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Please be aware that this old REACH registration data factsheet is no longer maintained; it remains frozen as of 19th May 2023.

The new ECHA CHEM database has been released by ECHA, and it now contains all REACH registration data. There are more details on the transition of ECHA's published data to ECHA CHEM here.

Diss Factsheets

Administrative data

Key value for chemical safety assessment

Additional information

In vitro Gene Mutation study in Bacteria

The key studies for this endpoint were chosen on the basis that they were conducted to the appropriate OECD guidelines. Both were well reported, used the required number of test strains, but did lose reliability by only having a purity of 72 % dimethyltin dichloride (remainder is monomethyltin trichloride). Both studies gave a negative result for genetic toxicity.

In conclusion, dimethyltin dichloride is considered not to induce genetic toxicity in bacterial cells.

In vitro Cytogenicity study in Mammalian Cells or In vitro Mouse Micronucleus test

The key study for this endpoint was conducted in accordance with an OECD guideline, was well reported, but lost reliability for only containing 74.2% dimethyltin dichloride, with the remainder being 25.8% monomethyltin trichloride. The test gave a positive result for genetic toxicity.

In vitro Gene Mutation, plus DNA damage and further in vivo studies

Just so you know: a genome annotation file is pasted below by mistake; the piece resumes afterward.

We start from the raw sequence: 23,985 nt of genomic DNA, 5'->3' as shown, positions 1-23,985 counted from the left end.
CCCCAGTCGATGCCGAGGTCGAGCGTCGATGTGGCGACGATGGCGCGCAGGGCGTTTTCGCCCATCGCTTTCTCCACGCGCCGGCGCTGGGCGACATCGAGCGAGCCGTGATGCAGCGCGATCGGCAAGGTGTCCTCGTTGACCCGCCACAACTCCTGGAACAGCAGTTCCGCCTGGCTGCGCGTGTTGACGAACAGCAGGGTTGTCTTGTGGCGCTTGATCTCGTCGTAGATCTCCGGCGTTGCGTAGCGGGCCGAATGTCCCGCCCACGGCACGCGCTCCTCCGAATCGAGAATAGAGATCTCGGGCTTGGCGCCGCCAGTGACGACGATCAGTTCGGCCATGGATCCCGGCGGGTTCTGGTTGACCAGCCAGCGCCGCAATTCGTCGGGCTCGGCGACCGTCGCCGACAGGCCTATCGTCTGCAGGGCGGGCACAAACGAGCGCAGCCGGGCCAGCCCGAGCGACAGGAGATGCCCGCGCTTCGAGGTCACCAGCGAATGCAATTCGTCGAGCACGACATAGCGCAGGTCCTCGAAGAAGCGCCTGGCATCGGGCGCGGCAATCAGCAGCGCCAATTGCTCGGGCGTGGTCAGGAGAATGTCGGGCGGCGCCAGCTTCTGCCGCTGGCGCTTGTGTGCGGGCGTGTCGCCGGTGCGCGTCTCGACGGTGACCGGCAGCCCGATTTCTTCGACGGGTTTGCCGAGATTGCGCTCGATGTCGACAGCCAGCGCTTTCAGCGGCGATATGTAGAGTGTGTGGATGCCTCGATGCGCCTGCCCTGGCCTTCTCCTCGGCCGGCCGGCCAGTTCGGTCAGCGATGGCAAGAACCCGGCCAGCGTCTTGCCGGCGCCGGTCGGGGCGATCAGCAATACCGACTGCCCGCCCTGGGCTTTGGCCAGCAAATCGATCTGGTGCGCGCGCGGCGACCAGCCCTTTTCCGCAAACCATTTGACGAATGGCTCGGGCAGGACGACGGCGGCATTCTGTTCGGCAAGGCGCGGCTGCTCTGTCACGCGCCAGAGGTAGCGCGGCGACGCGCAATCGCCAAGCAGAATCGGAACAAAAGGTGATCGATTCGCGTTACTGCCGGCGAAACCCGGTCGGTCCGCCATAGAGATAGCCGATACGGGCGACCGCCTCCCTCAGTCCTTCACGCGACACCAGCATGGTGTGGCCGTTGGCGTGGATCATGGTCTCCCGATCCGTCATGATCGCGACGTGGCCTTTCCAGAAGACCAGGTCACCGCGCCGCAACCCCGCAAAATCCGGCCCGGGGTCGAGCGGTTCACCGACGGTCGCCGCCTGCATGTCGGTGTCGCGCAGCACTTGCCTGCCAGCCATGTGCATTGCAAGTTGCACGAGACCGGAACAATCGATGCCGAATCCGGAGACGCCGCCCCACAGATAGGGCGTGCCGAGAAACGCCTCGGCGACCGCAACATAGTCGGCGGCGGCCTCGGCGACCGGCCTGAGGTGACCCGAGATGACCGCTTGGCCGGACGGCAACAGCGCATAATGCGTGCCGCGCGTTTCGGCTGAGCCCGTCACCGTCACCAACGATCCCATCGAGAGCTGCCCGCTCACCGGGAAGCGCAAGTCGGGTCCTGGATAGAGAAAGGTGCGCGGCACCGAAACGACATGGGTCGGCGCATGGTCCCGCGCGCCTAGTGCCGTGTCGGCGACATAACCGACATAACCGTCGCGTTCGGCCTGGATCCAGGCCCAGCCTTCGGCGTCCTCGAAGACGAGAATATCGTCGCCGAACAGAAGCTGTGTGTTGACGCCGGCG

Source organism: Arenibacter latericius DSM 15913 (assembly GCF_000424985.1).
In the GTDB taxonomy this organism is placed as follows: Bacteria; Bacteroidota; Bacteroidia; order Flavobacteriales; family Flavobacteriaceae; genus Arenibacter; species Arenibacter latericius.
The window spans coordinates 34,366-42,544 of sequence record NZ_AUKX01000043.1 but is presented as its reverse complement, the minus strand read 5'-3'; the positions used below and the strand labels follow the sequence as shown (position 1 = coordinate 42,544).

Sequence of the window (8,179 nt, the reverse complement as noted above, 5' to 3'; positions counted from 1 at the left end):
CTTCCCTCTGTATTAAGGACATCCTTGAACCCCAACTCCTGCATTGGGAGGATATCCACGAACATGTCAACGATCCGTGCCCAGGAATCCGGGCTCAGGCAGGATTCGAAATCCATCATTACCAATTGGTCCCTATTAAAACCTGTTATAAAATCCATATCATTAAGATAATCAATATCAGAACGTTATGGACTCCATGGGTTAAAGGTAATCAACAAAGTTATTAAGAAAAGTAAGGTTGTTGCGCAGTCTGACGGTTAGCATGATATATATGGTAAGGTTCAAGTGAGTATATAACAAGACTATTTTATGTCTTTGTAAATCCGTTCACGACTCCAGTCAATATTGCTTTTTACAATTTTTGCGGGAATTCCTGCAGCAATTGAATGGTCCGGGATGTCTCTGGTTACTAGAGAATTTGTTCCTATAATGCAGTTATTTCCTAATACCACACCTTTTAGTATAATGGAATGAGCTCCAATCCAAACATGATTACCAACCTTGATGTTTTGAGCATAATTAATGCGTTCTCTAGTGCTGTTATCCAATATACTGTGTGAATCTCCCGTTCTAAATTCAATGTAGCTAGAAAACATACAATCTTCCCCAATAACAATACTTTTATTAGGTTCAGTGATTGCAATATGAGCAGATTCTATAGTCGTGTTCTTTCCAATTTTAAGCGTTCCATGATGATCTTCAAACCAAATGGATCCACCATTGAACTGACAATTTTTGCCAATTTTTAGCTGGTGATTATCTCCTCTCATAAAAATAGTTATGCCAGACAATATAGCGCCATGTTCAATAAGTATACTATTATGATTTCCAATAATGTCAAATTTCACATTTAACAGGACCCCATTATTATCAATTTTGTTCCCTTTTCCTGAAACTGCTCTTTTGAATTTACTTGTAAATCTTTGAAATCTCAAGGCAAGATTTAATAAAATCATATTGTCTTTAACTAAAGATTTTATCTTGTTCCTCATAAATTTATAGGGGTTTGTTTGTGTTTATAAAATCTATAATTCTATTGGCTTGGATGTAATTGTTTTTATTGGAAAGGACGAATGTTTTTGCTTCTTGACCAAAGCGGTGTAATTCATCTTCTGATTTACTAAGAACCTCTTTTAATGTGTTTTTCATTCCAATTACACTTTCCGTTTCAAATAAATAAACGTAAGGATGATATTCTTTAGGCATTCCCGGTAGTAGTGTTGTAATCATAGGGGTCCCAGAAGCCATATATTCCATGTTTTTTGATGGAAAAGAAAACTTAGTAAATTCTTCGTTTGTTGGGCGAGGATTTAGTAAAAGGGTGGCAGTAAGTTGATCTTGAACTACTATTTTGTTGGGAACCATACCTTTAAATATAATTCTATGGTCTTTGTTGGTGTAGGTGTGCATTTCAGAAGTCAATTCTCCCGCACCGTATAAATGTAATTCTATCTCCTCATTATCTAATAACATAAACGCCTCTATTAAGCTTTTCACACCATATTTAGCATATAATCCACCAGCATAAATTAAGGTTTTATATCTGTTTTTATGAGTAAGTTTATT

The key study for mammalian cell gene mutation was selected on the basis that is was a well reported study conducted to an OECD guideline. The test demonstrated that dimethyltin dichloride is not genetically toxic to mammalian cells.

The key study for DNA damage/repair was conducted in accordance with an OECD guideline, was well reported, but lost reliability for only containing 78.8% dimethyltin dichloride with the remainder being 21.5% monomethyltin trichloride. The test was in the form of an in vivo UDS assay. The test gave a negative result for genetic toxicity.

The results of all the other supporting studies were negative.

Justification for selection of genetic toxicity endpoint
No single study has been selected due to the range of different types of genetic toxicity examined.

Short description of key information:
There were 4 reliable in vitro studies showing a negative results except for the in vitro chromosome aberration assay which was positive. The In vivo UDS study was negative.

Ames (Salmonella) Key Study: Holmes (1990): Negative
Ames (E-Coli) Key Study: Holmes (1990): Negative
Chromosome Aberration (in vitro) Key Study: Blachman (1990): positive with metabolic activation, negative without metabolic activation
Mammalian Cell Gene Mutation Assay Key Study: Bakke (1990): Negative
Unscheduled DNA Synthesis (in vivo) Key Study: Hamilton (1990): Negative

Endpoint Conclusion: No adverse effect observed (negative)

Justification for classification or non-classification

Dimethyltin dichloride gave overall negative results for genetic toxicity to the germ cell, mammalian cell and to DNA damage/repair. A positive result was seen in the in vitro chromosome aberration test while all in vivo tests were negative. In conclusion, there is insufficient evidence to classify dimethyltin dichloride for genetic toxicity.

In accordance with the criteria outlined in Regulation (EC) No. 1272/2008 (CLP) and Directive 67/548/EEC (DSD), the substance does not meet the criteria for classification for genotoxicity.